“If a bourgeois revolution is to begin in Russia, then it will start in Tatarstan, just as in Europe, a similar revolution began with little Holland,” Mukhametdinov argues. “We Tatars desperately need an influx of new intellectual forces in the sphere of Islam.” Rereading the classics will help; applying them will make all the difference.


Edited by: A. N.

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  1. Avatar Eolone says:

    The Hanseatic League was the model for Holland’s economic development. In fact, Holland was a member of the league when it existed. But the makeup of the Dutch Republic was not something other countries would have imitated. It was chaotic. As for modernizing “religion and transformed it from a force ruling society into one that is something personal for each individual” as a way to improve society, that is laden with pitfalls, as any 17th century gentleman can tell you. Muggletonians, Familists, Anabaptists, etc., call them Puritans or Independents, if you wish, were set against the Anglican Church. There were other factors, of course, that led to the civil war. In time they sorted things out, well, after a bit of persecution and drawing and quartering. The US government started anew, divorcing itself from religion – except for conservatives who keep writing about how religion created the US. (Then there’s conservative Mike Lee who tells us the Iroquois Indians told Franklin all about their wonderful league. Lee never heard about the Hanseatic League or the Dutch Republic. The Founding Fathers, however, were readers.)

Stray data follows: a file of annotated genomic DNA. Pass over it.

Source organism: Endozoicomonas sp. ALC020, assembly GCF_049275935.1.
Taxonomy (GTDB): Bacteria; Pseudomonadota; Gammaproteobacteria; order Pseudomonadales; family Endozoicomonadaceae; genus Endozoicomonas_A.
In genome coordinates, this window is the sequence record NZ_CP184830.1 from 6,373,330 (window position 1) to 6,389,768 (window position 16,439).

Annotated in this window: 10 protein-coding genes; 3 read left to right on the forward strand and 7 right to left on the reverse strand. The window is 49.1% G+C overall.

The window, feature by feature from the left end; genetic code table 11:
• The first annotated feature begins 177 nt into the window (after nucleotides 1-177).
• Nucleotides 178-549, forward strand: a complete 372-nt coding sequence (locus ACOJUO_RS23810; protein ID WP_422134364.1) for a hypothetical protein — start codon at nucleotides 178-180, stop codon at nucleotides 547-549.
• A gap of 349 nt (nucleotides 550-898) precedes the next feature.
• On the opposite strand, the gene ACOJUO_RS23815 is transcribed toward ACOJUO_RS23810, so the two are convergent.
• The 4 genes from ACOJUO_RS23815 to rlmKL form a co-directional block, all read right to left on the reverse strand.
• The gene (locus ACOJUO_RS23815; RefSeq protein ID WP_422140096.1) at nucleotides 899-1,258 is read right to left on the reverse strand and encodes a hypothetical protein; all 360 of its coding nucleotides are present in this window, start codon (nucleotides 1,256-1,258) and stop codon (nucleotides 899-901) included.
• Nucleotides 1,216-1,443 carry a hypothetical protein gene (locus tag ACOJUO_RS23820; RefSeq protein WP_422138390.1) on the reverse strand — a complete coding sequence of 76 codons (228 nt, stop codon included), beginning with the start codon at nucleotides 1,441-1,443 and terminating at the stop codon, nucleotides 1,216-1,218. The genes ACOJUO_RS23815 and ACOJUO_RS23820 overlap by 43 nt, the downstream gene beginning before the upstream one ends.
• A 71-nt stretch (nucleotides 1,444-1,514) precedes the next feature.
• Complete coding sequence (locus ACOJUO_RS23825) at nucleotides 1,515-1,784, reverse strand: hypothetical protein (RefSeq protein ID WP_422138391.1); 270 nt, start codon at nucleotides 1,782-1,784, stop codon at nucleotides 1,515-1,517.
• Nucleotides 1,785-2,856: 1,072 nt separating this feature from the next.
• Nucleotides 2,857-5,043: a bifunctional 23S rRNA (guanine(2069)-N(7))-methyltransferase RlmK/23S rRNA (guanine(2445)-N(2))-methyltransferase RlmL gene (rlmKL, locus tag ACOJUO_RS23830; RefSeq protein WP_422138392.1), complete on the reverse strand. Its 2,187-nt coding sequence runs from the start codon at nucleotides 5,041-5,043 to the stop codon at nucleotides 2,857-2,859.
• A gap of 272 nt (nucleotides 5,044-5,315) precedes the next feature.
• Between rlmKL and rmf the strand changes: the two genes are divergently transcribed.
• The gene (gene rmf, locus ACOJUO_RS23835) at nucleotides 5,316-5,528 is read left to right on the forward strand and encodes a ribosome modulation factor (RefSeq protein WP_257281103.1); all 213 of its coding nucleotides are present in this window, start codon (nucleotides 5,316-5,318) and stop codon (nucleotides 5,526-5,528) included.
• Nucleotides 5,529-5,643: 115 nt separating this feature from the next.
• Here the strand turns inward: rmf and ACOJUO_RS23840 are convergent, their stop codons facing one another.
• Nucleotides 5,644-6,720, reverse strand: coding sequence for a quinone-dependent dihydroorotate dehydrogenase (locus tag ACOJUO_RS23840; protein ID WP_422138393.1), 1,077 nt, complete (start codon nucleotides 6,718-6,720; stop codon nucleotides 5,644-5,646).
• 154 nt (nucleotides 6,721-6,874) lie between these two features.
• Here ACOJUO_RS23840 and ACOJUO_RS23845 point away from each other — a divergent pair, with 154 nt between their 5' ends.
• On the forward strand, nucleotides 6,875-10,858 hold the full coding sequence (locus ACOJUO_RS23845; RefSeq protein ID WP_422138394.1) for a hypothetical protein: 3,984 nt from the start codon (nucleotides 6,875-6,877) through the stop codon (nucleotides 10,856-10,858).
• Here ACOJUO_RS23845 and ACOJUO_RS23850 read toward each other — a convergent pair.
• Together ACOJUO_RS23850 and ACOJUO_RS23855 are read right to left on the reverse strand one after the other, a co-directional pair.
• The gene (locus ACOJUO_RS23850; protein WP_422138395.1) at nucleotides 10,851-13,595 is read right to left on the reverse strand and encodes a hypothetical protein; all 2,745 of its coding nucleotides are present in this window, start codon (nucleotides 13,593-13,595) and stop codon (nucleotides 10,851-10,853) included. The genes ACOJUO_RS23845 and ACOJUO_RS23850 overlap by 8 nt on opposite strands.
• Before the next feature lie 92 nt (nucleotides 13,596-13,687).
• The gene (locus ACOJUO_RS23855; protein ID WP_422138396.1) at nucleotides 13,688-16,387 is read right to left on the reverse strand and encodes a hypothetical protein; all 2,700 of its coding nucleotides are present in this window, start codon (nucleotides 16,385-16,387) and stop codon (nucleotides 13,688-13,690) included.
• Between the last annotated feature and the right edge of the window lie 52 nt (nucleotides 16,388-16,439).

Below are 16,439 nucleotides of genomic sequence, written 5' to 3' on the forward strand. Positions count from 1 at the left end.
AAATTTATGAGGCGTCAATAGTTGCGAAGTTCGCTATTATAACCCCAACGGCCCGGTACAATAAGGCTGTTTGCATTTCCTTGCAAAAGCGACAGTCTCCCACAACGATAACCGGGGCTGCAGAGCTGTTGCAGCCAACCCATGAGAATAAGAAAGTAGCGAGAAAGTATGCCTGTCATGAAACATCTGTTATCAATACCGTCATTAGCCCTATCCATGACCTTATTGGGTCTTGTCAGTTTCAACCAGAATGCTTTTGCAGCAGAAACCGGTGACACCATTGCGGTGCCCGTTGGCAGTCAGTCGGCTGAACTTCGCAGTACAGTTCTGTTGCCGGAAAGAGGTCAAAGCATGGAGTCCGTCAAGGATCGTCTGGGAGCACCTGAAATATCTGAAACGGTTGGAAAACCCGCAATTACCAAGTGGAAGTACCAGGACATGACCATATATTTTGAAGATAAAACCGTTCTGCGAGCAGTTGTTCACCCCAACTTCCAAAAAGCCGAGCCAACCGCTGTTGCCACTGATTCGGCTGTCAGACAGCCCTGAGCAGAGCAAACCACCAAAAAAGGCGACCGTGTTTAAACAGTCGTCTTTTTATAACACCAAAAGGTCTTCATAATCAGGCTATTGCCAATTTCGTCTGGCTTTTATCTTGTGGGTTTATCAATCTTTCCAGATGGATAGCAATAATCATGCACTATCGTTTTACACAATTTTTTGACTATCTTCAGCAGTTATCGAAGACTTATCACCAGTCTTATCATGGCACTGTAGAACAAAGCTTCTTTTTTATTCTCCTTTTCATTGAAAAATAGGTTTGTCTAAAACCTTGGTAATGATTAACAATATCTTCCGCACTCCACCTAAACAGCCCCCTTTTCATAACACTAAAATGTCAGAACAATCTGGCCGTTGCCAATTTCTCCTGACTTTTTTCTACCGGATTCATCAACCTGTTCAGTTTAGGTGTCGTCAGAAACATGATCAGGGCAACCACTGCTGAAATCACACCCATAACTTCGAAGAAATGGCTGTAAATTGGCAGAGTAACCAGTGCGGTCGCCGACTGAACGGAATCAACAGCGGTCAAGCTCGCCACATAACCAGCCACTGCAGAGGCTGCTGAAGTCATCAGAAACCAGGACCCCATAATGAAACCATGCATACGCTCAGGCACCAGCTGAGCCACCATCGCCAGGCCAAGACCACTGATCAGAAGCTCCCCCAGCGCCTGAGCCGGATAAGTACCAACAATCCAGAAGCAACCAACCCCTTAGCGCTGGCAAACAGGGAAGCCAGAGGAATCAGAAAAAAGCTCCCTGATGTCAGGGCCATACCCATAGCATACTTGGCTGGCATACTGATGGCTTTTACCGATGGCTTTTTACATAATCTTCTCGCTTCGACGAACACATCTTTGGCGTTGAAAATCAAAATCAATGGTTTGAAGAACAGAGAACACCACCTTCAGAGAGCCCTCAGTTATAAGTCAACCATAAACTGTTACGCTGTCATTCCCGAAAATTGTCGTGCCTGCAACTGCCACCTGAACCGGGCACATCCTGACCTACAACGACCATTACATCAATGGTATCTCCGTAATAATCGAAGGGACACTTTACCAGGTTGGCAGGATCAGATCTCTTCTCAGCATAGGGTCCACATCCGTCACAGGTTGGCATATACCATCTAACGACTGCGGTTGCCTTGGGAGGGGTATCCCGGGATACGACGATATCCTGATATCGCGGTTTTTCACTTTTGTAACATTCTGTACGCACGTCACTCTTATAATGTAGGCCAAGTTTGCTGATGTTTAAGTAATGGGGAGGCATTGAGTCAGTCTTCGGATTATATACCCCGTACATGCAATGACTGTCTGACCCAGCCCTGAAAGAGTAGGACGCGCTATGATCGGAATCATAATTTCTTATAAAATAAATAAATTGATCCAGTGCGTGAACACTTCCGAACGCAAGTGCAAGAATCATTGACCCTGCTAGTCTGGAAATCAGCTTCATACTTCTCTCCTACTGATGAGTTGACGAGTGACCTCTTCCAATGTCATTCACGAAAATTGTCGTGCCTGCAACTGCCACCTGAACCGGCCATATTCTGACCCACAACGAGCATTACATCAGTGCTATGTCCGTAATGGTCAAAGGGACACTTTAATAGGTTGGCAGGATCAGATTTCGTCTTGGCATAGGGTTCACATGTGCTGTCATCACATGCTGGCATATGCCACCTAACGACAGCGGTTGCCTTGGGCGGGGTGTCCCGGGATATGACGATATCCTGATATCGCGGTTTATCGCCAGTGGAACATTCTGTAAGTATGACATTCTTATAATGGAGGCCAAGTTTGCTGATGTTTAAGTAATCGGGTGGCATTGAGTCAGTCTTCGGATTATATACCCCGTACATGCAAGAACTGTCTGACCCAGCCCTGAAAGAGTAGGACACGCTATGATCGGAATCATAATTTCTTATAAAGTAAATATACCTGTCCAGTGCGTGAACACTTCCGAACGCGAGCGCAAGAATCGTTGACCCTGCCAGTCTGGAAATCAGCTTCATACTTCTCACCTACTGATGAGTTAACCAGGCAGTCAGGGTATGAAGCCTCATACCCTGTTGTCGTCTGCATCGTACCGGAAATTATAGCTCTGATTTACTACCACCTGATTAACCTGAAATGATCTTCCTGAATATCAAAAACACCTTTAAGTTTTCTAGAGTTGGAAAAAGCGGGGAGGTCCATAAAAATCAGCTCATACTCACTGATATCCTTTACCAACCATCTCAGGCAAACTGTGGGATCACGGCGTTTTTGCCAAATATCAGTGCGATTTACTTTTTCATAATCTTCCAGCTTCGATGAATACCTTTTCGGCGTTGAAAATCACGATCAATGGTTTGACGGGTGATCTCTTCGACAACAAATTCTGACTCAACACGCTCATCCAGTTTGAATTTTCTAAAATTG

1. Avatar RedSquareMaidan says:

      Freedom OF Religion did help found the US. They decided that was better than having the King’s “Church” imposed on them.

      1. Avatar Eolone says:

        The colonies were chartered by the king. Religion could be a nasty thing. The Pilgrims destroyed Merrymount – the folks there were too merry. Roger Williams left the austere, uncompromising Massachusetts colony. The established Anglican Church in Virginia was not accepting of Lord Baltimore, a Catholic. Freedom of conscience was relative.

        1. Avatar zorbatheturk says:

          Mark Zuckerberg is a modern day prophet.

          1. Avatar Mick Servian says:

            Did you actually just say that?

          2. Avatar zorbatheturk says:

            Putin assboy.

          3. Avatar Mick Servian says:

            Freudian slip much?

          4. Avatar zorbatheturk says:

            Clean your ass.

          5. Avatar Mick Servian says:

            And you wonder why the Dutch and the rest of Europe don’t want you around.

          6. Avatar zorbatheturk says:

            You define the word dumb.

          7. Avatar Mick Servian says:

            Whatever dude. Name calling please

  2. Avatar zorbatheturk says:

    Any further breakup of the RuSSia is to be welcomed.

  3. Avatar Ihor Dawydiak says:

    Islamic uprisings within the Russian Federation would certainly create significant problems for the Putin regime but they would not succeed on their own. A simultaneous revolution by ethnic Russians would also be required to topple the current fascist administration in Moscow. But how could this be achieved? Bankrupting Russia would definitely be a distinct possibility.

    1. Avatar RedSquareMaidan says:

      Surely the Russian Muslims see what their government is doing and has done to the Ukrainian Tartars. It would be Putin’s nightmare for them to team up with Russia’s youth and the poor to rise up against his fascist policies.

      1. Avatar Mick Servian says:

        Oh my those tatars and Muslims must be the happiest people on earth. Knowing how much you care for them. Lol